Chapter 3. Medium-size organization OmniFind scenario on Red Hat Enterprise Linux platform 275
Figure 3-125 Status of the CUSTINFO and GENINSINFO collections with Search running
3.3.5 LSTEP5: Query GENINSINFO and CUSTINFO collections
In this step, we query the GENINSINFO and CUSTINFO collections using the
sample search Web application, and the sample search portlet application with a
modified config.properties file specifying the SEQUOIA_secure search
application ID.
Using the Web sample application
OmniFind Enterprise Edition V8.4 has a new capability to customize a custom
search application, type the URL for the Search Application, and append the
name of the configuration file for your search application. For example:
http://SearchServer.com/ESSearchApplication/search.do?configFile=/WEB-I
NF/myConfig.properties
If the file that you specify (myConfig.properties file in the above example) does
not exist, values in the config.properties file (which has the applicationName
property value of Default, as shown in Example 3-4 on page 276) for the sample
search application are used.
276 IBM OmniFind EE V8.4: Configuration and Implementation Scenarios
Example 3-4 config.properties file
# Search Application
applicationName=Default
.........
.......
We are showcasing this capability here since the Default search application only
has access to the GENINSINFO collection, while the SEQUOIA_secure search
application has access to both the GENINSINFO and CUSTINFO collections.
This requires the creation of a separate config.properties file named
sec_config.properties with the applicationName property changed to
SEQUOIA_secure, as shown in Example 3-5.
Example 3-5 sec_config.properties file contents
# Search Application
applicationName=SEQUOIA_secure
.........
........
# SSO related values
# The ssoCookieName corresponds to the name of the HTTP header
# that contains the Single Sign On cookie value.
ssoCookieName=LtpaToken
.........
.......
Accessing the GENINSINFO collection
Figure 3-126 on page 277 through Figure 3-129 on page 280 describe the user
interactions searching the GENINSINFO collection.
The Sample Search application is invoked without specifying a config.properties
file (http://falcon.itsosj.sanjose.ibm.com/ESSearchApplication/), which implicitly
uses the config.properties file. After logging in to the sample search Web
application with the esadmin user ID (Figure 3-126 on page 277), you are
presented with the Search box, as shown in Figure 3-127 on page 278. Click the
Preferences link in Figure 3-127 on page 278 to view the default preferences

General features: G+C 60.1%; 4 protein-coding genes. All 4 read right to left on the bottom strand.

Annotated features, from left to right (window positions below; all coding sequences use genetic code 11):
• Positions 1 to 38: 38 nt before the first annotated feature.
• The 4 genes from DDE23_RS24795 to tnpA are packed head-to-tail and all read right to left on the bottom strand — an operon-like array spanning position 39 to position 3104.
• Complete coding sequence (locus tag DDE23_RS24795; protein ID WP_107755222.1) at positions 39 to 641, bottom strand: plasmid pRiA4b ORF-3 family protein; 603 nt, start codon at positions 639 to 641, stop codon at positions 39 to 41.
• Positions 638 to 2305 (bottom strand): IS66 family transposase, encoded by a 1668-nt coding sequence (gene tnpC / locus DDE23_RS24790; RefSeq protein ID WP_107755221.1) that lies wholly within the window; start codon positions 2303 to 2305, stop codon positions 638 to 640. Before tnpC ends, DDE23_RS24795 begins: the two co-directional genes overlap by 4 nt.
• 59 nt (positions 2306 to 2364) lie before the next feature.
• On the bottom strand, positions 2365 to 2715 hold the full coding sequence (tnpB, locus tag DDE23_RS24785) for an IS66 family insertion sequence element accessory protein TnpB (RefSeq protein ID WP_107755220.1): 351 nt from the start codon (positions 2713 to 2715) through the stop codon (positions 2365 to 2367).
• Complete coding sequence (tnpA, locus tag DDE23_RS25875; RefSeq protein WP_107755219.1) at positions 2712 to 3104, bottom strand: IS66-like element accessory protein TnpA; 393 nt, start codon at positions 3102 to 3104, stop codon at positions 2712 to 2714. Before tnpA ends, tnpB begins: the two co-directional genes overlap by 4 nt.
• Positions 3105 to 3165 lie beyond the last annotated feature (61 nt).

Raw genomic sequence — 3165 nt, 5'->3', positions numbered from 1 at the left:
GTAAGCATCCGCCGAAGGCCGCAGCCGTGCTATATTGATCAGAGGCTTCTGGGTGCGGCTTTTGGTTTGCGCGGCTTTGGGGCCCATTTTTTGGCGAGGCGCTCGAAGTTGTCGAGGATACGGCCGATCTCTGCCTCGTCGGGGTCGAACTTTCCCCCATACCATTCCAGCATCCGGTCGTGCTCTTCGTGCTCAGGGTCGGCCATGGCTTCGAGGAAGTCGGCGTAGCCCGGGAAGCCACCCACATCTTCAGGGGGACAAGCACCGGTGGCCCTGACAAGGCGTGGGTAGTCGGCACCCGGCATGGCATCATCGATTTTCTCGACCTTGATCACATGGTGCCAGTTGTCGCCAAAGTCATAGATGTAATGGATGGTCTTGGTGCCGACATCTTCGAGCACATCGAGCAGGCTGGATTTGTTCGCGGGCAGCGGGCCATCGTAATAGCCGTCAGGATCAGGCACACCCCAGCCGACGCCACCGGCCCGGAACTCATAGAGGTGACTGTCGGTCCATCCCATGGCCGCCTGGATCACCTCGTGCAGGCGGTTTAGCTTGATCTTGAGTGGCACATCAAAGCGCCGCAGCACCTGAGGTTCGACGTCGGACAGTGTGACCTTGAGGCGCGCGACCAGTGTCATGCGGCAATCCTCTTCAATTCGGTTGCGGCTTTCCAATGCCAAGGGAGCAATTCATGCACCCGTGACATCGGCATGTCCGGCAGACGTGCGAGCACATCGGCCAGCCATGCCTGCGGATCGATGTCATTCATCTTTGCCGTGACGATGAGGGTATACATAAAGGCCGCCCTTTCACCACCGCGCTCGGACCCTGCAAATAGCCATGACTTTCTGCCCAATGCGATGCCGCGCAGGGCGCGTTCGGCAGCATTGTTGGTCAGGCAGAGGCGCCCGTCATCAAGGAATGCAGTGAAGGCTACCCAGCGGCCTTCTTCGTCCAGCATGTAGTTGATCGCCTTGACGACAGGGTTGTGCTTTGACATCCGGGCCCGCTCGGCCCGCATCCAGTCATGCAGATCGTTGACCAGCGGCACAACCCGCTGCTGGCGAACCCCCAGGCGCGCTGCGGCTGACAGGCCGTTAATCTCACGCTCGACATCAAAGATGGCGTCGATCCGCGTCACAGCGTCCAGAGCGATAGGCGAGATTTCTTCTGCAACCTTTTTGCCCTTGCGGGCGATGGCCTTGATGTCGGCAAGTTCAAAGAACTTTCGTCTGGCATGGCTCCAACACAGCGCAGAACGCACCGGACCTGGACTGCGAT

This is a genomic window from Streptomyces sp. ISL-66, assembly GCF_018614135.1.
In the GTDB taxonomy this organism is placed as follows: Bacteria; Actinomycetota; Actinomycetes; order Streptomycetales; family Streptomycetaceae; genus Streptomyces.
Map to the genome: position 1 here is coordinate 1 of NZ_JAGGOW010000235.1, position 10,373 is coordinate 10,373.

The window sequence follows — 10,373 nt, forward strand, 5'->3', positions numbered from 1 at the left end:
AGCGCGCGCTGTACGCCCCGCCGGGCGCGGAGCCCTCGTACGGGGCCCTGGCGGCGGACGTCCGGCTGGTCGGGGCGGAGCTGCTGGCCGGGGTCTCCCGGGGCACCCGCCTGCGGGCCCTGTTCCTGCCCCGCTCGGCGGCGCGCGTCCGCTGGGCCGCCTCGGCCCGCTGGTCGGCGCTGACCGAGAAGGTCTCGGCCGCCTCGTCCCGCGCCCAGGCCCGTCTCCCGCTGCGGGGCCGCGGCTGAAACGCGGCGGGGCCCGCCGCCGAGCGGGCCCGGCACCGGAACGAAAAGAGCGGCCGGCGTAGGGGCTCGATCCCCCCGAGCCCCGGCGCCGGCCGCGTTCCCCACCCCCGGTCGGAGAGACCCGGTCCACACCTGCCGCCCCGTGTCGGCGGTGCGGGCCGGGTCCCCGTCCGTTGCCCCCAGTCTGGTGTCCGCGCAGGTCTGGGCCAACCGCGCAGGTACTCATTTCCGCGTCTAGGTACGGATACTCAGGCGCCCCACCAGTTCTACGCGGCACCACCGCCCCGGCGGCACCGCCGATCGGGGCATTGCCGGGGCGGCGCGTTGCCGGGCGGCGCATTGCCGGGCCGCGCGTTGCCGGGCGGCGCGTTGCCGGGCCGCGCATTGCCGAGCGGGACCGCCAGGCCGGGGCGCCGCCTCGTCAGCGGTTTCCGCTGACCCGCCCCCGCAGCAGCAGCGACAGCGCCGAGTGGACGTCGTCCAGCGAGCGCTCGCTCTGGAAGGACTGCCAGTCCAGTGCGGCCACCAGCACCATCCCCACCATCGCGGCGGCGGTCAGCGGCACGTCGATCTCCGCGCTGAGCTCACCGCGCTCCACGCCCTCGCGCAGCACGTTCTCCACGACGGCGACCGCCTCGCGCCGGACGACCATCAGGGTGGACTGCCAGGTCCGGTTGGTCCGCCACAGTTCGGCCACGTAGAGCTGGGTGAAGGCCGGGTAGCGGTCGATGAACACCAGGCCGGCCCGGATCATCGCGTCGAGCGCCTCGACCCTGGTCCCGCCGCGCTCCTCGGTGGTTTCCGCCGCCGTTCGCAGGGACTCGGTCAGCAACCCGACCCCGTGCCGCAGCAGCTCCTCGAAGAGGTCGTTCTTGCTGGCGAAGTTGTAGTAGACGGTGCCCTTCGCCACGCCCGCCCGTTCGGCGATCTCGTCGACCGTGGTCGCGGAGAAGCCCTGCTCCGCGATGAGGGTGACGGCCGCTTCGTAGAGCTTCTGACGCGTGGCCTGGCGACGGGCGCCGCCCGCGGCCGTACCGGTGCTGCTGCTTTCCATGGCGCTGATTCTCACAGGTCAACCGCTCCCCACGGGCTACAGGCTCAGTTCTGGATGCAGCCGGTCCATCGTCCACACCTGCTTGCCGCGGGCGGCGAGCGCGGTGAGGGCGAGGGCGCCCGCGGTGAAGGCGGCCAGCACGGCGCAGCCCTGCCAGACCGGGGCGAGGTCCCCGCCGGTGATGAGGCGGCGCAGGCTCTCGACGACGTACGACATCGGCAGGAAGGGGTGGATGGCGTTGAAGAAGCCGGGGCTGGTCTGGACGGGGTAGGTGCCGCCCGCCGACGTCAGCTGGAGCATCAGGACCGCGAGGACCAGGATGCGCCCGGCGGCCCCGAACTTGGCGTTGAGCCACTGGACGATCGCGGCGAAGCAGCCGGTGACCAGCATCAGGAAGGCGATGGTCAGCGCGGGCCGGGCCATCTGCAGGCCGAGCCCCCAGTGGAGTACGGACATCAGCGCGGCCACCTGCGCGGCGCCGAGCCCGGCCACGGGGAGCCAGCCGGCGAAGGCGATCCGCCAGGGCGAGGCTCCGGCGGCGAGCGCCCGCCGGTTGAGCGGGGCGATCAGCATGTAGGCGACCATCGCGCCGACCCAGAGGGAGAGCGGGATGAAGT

and modify it as required. Figure 3-128 on page 279 shows a number of options
that can be modified for the search session, including inclusion of quick links, the
data sources to be searched, file types to be excluded/included, number of
results per page, and whether to search for synonyms. By default, if multiple
collections exist, the sample search application automatically searches across all
the collections using a “remote” federator”.
8
In this case, since only the Default
Chapter 3. Medium-size organization OmniFind scenario on Red Hat Enterprise Linux platform 277
application only has access to the GENINSINFO collection, only that collection
appears in the list of choices in the Preferences window. Click Apply to save the
choices made.
In Figure 3-129 on page 280, enter the string “insurance” in the search box and
click Search. The results of this query is shown in Figure 3-129 on page 280.
Figure 3-126 Login to Sample Search application
8
A federator is used to issue a federatedsearch request across a set of heterogeneous searchable
collections and get a unified document result set. Search federators are intermediary components
that exist between the requestors of service and the agents that perform that service. They
coordinate resources to manage the multitude of searches that are generated from a single
request. Enterprise search provides “local” and “remote” federators. A local federator federates
from the client over a set of searchable objects across collections in more than one server, while a
remote federator federates from a server over a set of collections in the same server. For a brief
description of federators, refer to Chapter 5, “Merger of SMB and medium-size organizations” on
page 409. For more detailed information about federators, refer to the IBM OmniFind Enterprise
Edition V8.4 Programming Guide and API Reference for Enterprise Search, SC18-9284.
278 IBM OmniFind EE V8.4: Configuration and Implementation Scenarios
Figure 3-127 Search box
Chapter 3. Medium-size organization OmniFind scenario on Red Hat Enterprise Linux platform 279
Figure 3-128 Preferences options

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